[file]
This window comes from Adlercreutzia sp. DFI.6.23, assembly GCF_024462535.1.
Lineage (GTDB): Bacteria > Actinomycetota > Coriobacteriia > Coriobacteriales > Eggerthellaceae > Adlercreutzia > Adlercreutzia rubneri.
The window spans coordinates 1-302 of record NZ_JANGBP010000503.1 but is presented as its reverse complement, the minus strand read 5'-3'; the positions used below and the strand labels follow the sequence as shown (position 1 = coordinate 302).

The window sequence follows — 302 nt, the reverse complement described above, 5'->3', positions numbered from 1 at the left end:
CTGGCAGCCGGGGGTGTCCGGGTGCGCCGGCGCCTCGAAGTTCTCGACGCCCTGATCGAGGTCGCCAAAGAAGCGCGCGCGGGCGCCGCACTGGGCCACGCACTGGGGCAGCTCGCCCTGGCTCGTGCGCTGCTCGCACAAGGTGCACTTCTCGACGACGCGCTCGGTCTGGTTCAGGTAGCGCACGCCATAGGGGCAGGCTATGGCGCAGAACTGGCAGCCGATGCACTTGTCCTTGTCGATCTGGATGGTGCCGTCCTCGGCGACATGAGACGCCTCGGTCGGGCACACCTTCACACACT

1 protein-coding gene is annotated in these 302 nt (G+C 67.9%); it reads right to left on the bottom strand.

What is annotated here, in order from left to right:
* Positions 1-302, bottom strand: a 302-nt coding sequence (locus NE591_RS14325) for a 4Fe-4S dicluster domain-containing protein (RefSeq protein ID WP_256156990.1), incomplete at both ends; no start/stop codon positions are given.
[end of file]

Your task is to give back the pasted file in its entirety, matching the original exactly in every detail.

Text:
This window comes from Adlercreutzia sp. DFI.6.23, assembly GCF_024462535.1.
Lineage (GTDB): Bacteria > Actinomycetota > Coriobacteriia > Coriobacteriales > Eggerthellaceae > Adlercreutzia > Adlercreutzia rubneri.
The window spans coordinates 1-302 of record NZ_JANGBP010000503.1 but is presented as its reverse complement, the minus strand read 5'-3'; the positions used below and the strand labels follow the sequence as shown (position 1 = coordinate 302).

The window sequence follows — 302 nt, the reverse complement described above, 5'->3', positions numbered from 1 at the left end:
CTGGCAGCCGGGGGTGTCCGGGTGCGCCGGCGCCTCGAAGTTCTCGACGCCCTGATCGAGGTCGCCAAAGAAGCGCGCGCGGGCGCCGCACTGGGCCACGCACTGGGGCAGCTCGCCCTGGCTCGTGCGCTGCTCGCACAAGGTGCACTTCTCGACGACGCGCTCGGTCTGGTTCAGGTAGCGCACGCCATAGGGGCAGGCTATGGCGCAGAACTGGCAGCCGATGCACTTGTCCTTGTCGATCTGGATGGTGCCGTCCTCGGCGACATGAGACGCCTCGGTCGGGCACACCTTCACACACT

1 protein-coding gene is annotated in these 302 nt (G+C 67.9%); it reads right to left on the bottom strand.

What is annotated here, in order from left to right:
* Positions 1-302, bottom strand: a 302-nt coding sequence (locus NE591_RS14325) for a 4Fe-4S dicluster domain-containing protein (RefSeq protein ID WP_256156990.1), incomplete at both ends; no start/stop codon positions are given.